This International Rare Diseases Day 2022, we take a critical look at the representation of rare diseases (RDs) in the health agenda and policy of the country and seek answers to the following questions:. Do RDs receive equal representation with common diseases in the country’s health agenda and policies in the public and private sectors? How can we ensure equity in the representation of RDs in public health programmes and in health systems delivery? How do we ensure equity in the representation of RDs in the private sector? We invite an expert panel to deliberate over this critical matter to ensure equity of RDs in public health in the Indian context.

Keynote Address

Dr. Jyotsna Dhawan

CEO, DBT/Wellcome Trust India Alliance

Welcome Address

Prof. L.S. Shashidhara 

Professor and Dean of Research, Ashoka University


Dr. Arjun Singh

National Advisor, Rashtriya Bal Swasthya Karyakram (RBSK)

Dr. Ratna Devi

Chair of The Board of International Alliance of Patients’ Organizations (IAPO)

Dr. Narendra Chirmule

CEO, Symphony Tech Biologics, and former Head of R&D Biocon

Dr. Prashanth Srinivas

Assistant Director (Research), Health Equity cluster lead, Institute of Public Health


Dr. Mohua C. Choudhury

DST-STI Policy Fellow
DST-CPR-IISc Bengaluru

Dr. Pragya Chaube

Senior Project Associate
DST-CPR-IISc Bengaluru

Session II: Strengthening the Rare Disease Registry in India

This International Rare Diseases month 2022, we take a comprehensive look at the rare diseases registry mechanism in India and examine greater ways and means to strengthen it in the health policy agenda of the country. We invite an expert panel from India and overseas to deliberate on the strengthening of the rare disease registry in India. What is the present status of the National Registry for Rare Diseases? What could be the potential ways and means to strengthen it? Learning from experiences of APEC and exploring the possibilities of adopting similar strategies in the Indian context.

Keynote Address

Dr. V. M. Katoch

Former Director General, Indian Council of Medical Research

Welcome Address

Dr. Akhilesh Gupta

Senior Adviser/Scientist-H, Head of Policy Coordination & Programme Management (PCPM) Division, Department of Science & Technology (DST)


Prof. Matthew Bellgard

Director of eResearch, Division of Research, Queensland University of Technology

Prof. Alok Bhattacharya

Professor & Head of the Biology Department, Ashoka University

Dr. Deepa Bhat

Genetic Counselor and Associate Professor, JSS Medical College

Dr. Reeta Rasaily

Former Scientist ‘G’ ICMR and Programme Officer for Rare Disease Registry

Dr. Sudha Bhattacharya

INSA Senior Scientist, Ashoka University


Dr. Mohua C. Choudhury

DST-STI Policy Fellow
DST-CPR-IISc Bengaluru

Dr. Anjali Taneja

Associate Director
Science Policy Initiative
Office of Research & Development
Ashoka University

Event Organizers

Core Team

Dr. Mohua Chakraborty Choudhury (DST-CPR-IISc)

Dr. Anjali Taneja (Ashoka University)

Dr. Pragya Chaube (DST-CPR-IISc)

Supporting Team

Dr. Moumita Koley (DST-CPR-IISc)

Mr. Saikat Batabyal (DST-CPR-IISc)

Ms. Sowmya Narsipur (DST-CPR-IISc)

DST – CPR, IISc Policy Lecture Series-Challenges and opportunities in research education and training

DST – CPR, IISc Policy Lecture Series-Challenges and opportunities in research education and training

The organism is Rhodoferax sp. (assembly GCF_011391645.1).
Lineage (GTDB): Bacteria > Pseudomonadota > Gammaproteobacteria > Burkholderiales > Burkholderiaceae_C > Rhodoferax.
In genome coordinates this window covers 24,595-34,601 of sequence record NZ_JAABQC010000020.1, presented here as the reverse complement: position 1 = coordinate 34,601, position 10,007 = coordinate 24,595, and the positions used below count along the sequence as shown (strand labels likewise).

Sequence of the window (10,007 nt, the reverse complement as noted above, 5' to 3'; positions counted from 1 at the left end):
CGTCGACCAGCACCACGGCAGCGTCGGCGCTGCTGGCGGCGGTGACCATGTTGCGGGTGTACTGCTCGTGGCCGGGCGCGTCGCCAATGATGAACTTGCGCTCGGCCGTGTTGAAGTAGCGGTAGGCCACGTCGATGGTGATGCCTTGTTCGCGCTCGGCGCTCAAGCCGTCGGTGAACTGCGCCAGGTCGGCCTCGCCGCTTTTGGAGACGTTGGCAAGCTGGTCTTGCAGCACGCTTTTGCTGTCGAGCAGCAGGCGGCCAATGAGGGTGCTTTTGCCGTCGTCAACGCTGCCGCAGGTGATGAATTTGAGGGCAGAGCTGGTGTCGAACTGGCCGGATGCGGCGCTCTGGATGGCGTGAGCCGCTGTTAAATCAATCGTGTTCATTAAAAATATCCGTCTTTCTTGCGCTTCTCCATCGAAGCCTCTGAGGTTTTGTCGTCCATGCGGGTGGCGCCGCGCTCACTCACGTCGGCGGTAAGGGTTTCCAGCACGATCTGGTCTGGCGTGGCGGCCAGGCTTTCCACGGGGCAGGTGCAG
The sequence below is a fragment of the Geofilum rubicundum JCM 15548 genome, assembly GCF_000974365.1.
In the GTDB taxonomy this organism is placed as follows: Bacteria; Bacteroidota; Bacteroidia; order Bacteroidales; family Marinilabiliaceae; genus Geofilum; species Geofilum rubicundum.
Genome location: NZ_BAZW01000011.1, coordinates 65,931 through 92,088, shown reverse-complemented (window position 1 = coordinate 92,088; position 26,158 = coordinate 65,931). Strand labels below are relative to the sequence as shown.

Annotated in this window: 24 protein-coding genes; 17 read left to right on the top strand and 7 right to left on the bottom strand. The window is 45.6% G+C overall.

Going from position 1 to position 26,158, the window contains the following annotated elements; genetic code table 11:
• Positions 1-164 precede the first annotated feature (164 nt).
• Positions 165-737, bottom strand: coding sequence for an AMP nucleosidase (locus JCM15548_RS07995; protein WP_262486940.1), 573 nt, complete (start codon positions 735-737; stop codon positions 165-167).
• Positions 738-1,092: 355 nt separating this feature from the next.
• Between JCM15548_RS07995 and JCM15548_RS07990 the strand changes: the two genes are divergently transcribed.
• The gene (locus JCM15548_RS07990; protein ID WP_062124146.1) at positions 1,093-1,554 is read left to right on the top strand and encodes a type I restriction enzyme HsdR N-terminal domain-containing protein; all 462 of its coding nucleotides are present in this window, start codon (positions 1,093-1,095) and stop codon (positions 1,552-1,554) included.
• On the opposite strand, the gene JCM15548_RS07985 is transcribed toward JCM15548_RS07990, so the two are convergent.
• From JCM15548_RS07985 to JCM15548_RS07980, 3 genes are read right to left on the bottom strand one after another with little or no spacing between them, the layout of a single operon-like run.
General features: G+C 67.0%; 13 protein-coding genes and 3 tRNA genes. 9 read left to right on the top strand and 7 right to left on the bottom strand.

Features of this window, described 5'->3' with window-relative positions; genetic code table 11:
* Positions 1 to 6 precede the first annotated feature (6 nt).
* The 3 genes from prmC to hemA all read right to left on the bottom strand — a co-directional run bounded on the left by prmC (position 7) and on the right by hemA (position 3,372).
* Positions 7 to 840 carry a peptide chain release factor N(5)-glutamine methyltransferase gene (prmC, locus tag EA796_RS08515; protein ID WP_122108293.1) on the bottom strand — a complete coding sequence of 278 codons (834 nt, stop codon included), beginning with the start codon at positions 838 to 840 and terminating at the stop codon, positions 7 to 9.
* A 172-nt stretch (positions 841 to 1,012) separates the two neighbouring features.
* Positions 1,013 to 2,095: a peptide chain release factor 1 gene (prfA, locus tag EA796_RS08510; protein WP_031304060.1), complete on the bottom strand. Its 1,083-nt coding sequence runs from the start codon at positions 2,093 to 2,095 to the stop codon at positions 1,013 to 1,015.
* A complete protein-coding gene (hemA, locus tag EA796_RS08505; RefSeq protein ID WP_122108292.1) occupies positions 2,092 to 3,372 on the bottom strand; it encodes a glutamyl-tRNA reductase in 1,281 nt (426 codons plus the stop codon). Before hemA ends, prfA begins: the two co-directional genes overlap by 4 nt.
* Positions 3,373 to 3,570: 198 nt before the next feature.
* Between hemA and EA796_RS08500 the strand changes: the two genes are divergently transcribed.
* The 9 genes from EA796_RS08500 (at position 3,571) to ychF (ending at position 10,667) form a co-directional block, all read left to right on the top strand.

DST-CPR-IISc Policy Lecture Series

Lecture 3

Challenges and opportunities in research education and training:

From governmental policies to individual commitments to a focus on sustainable development goals including social justice

Date: 15th February, 2022    |   Time 4:00 PM – 5:30PM (IST)

This talk will provide the context to the experience of policy scholars by presenting macro- and micro-level changes in doctoral education and postdoctoral training worldwide. For 25 years, globalization and an increasing size of a middle-class in many countries around the world, have moved governmental attention to doctoral education and research for innovation. Governments, hereby, followed the economic model that views knowledge as a critical national resource for economic growth, innovation, and international competitiveness.The predominant models of research education reforms used by governments were monetary incentives often in forms of direct funding to universities for desired outcomes and competitive funding schemes for doctoral and postdoctoral programs with specified characteristics. The positive and negative consequences will be illustrated.

The way forward encourages the policy scholars to not only to work hard, but to develop and internalize a sustainability mindset and use the space and time now to question the status quo, to examine the reproduction of inequality, and to become aware and prepare for their future ethical leadership.

About the Speaker


Prof. Maresi Nerad

Professor for Higher Education at the University of Washington,

Visiting Professor at DST-CPR, IISc.

Prof. Maresi Nerad is the founding director of the Center for Innovation and Research in Graduate Education, Professor for Higher Education at the University of Washington and a Visiting Professor at the DST Centre for Policy Research at IISc, Bengaluru. Her work focuses on a broad range of issues in doctoral education and in early research careers worldwide. She has undertaken evaluation research for flagship interdisciplinary doctoral programs in the U.S., Germany and for the European Commission. She has written and edited 5 books and published numerous articles on doctoral education. 

For more details on her work, click here.

Click here to join the lecture on 15th February, 4:00PM

Feminist Perspectives on Science & Science Policy

Feminist Perspectives on Science & Science Policy

Science and gender equality are both vital for achieving the 2030 Agenda for Sustainable Development. Despite institutional and cultural shifts for bringing more women in STEM education and related careers, we are witnessing gender gaps across all levels of STEM education, in science-related careers as well as at leadership positions. How do we leverage the untapped potential of women trained in STEM?